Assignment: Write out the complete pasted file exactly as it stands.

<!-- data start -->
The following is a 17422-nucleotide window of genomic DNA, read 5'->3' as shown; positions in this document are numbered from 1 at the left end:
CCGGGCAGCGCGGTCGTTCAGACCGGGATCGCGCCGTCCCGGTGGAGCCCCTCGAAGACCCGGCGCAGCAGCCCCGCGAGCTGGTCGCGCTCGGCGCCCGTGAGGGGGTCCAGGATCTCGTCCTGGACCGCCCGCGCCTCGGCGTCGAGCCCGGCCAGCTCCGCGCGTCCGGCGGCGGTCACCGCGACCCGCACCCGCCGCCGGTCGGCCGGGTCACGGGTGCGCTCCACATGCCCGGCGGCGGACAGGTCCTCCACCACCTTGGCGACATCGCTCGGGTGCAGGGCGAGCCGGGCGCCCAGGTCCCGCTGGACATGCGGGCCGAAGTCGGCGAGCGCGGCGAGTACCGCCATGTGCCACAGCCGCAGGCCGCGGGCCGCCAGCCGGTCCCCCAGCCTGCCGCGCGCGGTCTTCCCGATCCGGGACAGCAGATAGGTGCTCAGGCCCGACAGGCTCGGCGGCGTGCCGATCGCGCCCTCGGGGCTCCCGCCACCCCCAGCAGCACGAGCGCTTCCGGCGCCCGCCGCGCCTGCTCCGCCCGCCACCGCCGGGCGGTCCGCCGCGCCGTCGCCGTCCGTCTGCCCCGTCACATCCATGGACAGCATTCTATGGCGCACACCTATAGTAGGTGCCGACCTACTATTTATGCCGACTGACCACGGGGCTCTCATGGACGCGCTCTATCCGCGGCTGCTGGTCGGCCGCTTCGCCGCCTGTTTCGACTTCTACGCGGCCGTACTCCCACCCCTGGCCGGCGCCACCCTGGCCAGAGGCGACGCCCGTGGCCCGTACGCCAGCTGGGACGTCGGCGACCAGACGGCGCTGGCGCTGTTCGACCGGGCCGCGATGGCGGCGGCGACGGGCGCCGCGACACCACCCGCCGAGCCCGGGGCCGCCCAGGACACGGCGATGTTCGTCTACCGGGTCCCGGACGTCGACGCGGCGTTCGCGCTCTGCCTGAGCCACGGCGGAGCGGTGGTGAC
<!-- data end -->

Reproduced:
The following is a 17422-nucleotide window of genomic DNA, read 5'->3' as shown; positions in this document are numbered from 1 at the left end:
CCGGGCAGCGCGGTCGTTCAGACCGGGATCGCGCCGTCCCGGTGGAGCCCCTCGAAGACCCGGCGCAGCAGCCCCGCGAGCTGGTCGCGCTCGGCGCCCGTGAGGGGGTCCAGGATCTCGTCCTGGACCGCCCGCGCCTCGGCGTCGAGCCCGGCCAGCTCCGCGCGTCCGGCGGCGGTCACCGCGACCCGCACCCGCCGCCGGTCGGCCGGGTCACGGGTGCGCTCCACATGCCCGGCGGCGGACAGGTCCTCCACCACCTTGGCGACATCGCTCGGGTGCAGGGCGAGCCGGGCGCCCAGGTCCCGCTGGACATGCGGGCCGAAGTCGGCGAGCGCGGCGAGTACCGCCATGTGCCACAGCCGCAGGCCGCGGGCCGCCAGCCGGTCCCCCAGCCTGCCGCGCGCGGTCTTCCCGATCCGGGACAGCAGATAGGTGCTCAGGCCCGACAGGCTCGGCGGCGTGCCGATCGCGCCCTCGGGGCTCCCGCCACCCCCAGCAGCACGAGCGCTTCCGGCGCCCGCCGCGCCTGCTCCGCCCGCCACCGCCGGGCGGTCCGCCGCGCCGTCGCCGTCCGTCTGCCCCGTCACATCCATGGACAGCATTCTATGGCGCACACCTATAGTAGGTGCCGACCTACTATTTATGCCGACTGACCACGGGGCTCTCATGGACGCGCTCTATCCGCGGCTGCTGGTCGGCCGCTTCGCCGCCTGTTTCGACTTCTACGCGGCCGTACTCCCACCCCTGGCCGGCGCCACCCTGGCCAGAGGCGACGCCCGTGGCCCGTACGCCAGCTGGGACGTCGGCGACCAGACGGCGCTGGCGCTGTTCGACCGGGCCGCGATGGCGGCGGCGACGGGCGCCGCGACACCACCCGCCGAGCCCGGGGCCGCCCAGGACACGGCGATGTTCGTCTACCGGGTCCCGGACGTCGACGCGGCGTTCGCGCTCTGCCTGAGCCACGGCGGAGCGGTGGTGAC